felting

[fel-ting]
See more synonyms for felting on Thesaurus.com

Origin of felting

First recorded in 1680–90; felt2 + -ing1

felt

1
[felt]
verb
  1. simple past tense and past participle of feel.

felt

2
[felt]
noun
  1. a nonwoven fabric of wool, fur, or hair, matted together by heat, moisture, and great pressure.
  2. any article made of this material, as a hat.
  3. any matted fabric or material, as a mat of asbestos fibers, rags, or old paper, used for insulation and in construction.
adjective
  1. pertaining to or made of felt.
verb (used with object)
  1. to make into felt; mat or press together.
  2. to cover with or as with felt.
verb (used without object)
  1. to become matted together.

Origin of felt

2
before 1000; Middle English, Old English; cognate with German Filz; see filter
Dictionary.com Unabridged Based on the Random House Unabridged Dictionary, © Random House, Inc. 2018

Related Words for felting

dishevel, entangle, twine, entwine, twist, snarl, braid, tangle, weave, felt

Examples from the Web for felting

Historical Examples of felting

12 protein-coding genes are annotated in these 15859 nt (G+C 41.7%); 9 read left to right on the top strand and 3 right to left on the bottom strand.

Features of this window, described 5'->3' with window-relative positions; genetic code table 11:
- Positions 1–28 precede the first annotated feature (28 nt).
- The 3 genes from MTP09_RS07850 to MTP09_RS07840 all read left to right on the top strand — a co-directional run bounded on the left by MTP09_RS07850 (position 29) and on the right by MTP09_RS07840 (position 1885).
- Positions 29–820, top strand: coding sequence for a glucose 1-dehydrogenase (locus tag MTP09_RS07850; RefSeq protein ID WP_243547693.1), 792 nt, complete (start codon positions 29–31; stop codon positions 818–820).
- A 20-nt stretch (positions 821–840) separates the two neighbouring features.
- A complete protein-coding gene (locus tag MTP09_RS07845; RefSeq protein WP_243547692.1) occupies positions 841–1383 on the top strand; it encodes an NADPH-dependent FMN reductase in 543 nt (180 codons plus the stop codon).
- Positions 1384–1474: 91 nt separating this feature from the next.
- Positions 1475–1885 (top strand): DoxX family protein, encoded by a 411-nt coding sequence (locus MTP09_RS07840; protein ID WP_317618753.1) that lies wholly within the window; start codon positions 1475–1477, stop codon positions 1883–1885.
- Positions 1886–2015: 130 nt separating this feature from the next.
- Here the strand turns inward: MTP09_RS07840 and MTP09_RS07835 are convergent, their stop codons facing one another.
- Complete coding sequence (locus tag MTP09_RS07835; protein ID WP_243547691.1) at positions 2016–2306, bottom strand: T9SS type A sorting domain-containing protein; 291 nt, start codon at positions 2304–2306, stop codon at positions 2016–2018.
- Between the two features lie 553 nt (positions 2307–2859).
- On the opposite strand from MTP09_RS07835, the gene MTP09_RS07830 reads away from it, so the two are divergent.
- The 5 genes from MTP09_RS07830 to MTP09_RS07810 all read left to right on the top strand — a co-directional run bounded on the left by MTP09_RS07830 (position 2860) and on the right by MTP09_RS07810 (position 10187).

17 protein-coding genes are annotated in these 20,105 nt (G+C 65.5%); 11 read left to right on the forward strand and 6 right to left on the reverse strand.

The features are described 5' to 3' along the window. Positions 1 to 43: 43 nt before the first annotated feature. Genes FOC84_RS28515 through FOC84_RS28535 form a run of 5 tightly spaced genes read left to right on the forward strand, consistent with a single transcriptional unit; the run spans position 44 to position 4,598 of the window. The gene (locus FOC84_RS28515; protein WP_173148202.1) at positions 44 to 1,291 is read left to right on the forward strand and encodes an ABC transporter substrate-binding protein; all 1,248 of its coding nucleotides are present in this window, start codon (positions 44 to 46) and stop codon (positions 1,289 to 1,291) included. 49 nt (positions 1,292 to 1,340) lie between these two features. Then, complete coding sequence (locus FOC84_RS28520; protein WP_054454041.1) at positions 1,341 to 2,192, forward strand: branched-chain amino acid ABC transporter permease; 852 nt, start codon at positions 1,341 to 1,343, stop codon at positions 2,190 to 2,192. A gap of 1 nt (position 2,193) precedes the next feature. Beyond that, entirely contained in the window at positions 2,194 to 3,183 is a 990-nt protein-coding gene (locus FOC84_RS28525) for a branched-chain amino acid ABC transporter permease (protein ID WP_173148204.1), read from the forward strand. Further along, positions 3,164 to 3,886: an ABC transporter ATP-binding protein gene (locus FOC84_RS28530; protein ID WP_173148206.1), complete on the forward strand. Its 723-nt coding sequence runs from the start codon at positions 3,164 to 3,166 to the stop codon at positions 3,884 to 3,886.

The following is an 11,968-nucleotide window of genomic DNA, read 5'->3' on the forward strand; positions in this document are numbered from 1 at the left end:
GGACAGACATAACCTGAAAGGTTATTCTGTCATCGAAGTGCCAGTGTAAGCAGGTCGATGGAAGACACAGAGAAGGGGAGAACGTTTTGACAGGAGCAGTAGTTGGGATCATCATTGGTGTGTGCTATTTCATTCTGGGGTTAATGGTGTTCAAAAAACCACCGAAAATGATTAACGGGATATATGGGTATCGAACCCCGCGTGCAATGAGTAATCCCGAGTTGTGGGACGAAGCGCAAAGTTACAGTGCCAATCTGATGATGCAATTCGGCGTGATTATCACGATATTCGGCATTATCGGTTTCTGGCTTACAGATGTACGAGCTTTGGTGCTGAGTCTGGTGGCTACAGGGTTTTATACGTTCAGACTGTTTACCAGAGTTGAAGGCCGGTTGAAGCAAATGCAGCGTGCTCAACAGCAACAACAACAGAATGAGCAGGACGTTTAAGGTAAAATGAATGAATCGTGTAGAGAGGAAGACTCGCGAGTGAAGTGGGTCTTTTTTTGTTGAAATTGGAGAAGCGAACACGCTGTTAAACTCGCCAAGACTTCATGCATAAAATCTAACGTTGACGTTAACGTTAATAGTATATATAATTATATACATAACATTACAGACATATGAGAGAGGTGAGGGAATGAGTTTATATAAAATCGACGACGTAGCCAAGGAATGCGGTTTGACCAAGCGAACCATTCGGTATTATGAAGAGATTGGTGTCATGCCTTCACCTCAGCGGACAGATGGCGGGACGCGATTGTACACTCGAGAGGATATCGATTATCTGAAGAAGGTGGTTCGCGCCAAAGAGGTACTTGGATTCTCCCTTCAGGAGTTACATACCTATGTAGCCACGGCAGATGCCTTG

• The chief characteristic of wool is its felting or shrinking power.

    Textiles

    William H. Dooley

  • Glueing and felting play an important part in the work of the weavers.

    The Bird

    Jules Michelet

  • The fulling of flannels and broadcloths is effected by the felting principle.

  • Ammonia has not so strong a felting action as the other alkalies.

  • It is no wonder that such "dead wool" will be badly adapted for felting.


British Dictionary definitions for felting

felting

noun
  1. felted material; felt
  2. the process of making felt
  3. materials for making felt

felt

1
verb
  1. the past tense and past participle of feel

felt

2
noun
    1. a matted fabric of wool, hair, etc, made by working the fibres together under pressure or by heat or chemical action
    2. (as modifier)a felt hat
  1. any material, such as asbestos, made by a similar process of matting
verb
  1. (tr) to make into or cover with felt
  2. (intr) to become matted

Word Origin for felt

Old English; related to Old Saxon filt, Old High German filz felt, Latin pellere to beat, Greek pelas close; see anvil, filter
Collins English Dictionary - Complete & Unabridged 2012 Digital Edition © William Collins Sons & Co. Ltd. 1979, 1986 © HarperCollins Publishers 1998, 2000, 2003, 2005, 2006, 2007, 2009, 2012

Word Origin and History for felting

felt

v.1

"to make into felt," early 14c. (implied in felted); see felt (n.).

felt

v.2

past tense and past participle of feel (v.).

felt

n.

Old English felt, from West Germanic *feltaz "something beaten, compressed wool" (cf. Old Saxon filt, Middle Dutch vilt, Old High German filz, German Filz, Danish filt), from Proto-Germanic *felt- "to beat," from PIE *pel- "to thrust, strike, drive" (cf. Old Church Slavonic plusti), with a sense of "beating" (see pulse (n.1)).

Online Etymology Dictionary, © 2010 Douglas Harper